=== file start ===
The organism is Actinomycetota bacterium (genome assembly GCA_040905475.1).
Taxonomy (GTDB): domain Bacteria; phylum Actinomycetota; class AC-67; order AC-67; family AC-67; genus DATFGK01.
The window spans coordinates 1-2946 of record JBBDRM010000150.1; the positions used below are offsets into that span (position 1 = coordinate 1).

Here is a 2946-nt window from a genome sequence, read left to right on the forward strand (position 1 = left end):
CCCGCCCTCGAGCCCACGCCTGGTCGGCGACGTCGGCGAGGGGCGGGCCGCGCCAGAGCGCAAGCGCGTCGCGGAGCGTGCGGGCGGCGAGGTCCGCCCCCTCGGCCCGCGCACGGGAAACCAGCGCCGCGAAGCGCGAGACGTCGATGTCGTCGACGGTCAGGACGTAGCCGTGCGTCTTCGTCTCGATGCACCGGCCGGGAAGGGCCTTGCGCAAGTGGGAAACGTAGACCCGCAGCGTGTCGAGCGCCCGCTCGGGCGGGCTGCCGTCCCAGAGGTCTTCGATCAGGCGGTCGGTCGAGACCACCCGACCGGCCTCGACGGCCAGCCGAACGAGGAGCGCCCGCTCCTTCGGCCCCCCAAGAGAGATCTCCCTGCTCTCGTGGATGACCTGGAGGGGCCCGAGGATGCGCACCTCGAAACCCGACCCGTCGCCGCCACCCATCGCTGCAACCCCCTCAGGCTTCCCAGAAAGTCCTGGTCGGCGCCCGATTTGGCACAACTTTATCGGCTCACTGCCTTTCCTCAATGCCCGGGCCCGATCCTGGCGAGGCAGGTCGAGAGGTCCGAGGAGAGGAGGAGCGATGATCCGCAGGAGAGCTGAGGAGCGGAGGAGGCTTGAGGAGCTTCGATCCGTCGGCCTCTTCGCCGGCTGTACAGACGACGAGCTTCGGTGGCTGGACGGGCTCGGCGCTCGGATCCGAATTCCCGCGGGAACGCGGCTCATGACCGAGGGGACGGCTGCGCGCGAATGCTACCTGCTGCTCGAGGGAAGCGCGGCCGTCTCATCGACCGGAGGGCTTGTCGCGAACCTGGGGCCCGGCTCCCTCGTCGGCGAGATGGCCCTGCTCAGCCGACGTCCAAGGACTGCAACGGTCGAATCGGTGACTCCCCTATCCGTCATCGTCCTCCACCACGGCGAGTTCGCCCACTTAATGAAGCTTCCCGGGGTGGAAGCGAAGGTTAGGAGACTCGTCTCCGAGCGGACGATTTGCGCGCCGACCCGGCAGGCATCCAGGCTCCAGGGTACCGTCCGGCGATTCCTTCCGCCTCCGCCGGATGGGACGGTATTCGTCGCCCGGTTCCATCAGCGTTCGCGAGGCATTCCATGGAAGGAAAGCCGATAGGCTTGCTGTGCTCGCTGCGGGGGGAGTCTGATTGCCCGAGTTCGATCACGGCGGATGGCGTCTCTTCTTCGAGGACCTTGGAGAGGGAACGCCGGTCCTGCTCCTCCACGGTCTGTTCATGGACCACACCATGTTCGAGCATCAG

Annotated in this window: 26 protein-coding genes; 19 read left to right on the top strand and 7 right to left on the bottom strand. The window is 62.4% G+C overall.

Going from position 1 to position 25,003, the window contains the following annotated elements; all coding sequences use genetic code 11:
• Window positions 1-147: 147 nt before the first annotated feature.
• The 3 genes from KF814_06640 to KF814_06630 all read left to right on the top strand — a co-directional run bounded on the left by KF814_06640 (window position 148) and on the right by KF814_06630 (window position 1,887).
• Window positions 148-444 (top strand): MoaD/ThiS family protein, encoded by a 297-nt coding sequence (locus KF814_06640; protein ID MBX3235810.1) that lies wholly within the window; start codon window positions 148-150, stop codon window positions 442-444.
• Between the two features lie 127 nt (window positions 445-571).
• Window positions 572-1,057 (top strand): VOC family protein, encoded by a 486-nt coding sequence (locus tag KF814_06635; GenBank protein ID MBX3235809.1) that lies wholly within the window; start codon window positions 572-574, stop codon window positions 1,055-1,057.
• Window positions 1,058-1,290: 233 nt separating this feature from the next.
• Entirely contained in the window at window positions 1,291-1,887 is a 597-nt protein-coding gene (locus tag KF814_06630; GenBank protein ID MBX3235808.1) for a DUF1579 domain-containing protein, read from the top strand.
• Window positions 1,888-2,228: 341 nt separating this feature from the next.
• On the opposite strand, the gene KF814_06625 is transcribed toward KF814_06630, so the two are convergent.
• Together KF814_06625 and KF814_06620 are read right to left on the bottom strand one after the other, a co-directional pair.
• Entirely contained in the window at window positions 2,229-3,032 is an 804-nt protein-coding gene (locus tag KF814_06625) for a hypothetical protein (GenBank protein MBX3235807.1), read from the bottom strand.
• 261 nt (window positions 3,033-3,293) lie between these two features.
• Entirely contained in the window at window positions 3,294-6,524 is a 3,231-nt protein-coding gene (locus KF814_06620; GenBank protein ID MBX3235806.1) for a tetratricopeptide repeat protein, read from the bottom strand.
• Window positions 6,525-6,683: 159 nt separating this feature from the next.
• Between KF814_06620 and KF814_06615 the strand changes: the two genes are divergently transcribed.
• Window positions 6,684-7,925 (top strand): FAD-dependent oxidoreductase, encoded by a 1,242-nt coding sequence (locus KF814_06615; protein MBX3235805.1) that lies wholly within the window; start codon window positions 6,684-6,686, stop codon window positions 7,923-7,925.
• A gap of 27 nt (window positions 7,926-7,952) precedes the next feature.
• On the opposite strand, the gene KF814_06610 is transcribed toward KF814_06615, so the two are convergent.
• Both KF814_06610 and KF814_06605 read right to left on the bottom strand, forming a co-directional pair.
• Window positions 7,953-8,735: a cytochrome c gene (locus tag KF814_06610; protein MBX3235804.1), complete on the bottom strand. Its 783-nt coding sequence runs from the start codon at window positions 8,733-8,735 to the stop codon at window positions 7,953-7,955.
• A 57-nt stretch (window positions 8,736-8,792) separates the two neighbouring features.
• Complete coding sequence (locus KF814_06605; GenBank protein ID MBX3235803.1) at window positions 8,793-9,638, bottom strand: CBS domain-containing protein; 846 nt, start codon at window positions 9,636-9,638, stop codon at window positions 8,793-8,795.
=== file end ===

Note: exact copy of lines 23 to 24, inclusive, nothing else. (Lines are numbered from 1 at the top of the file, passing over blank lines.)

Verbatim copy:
• Window positions 6,684-7,925 (top strand): FAD-dependent oxidoreductase, encoded by a 1,242-nt coding sequence (locus KF814_06615; protein MBX3235805.1) that lies wholly within the window; start codon window positions 6,684-6,686, stop codon window positions 7,923-7,925.
• A gap of 27 nt (window positions 7,926-7,952) precedes the next feature.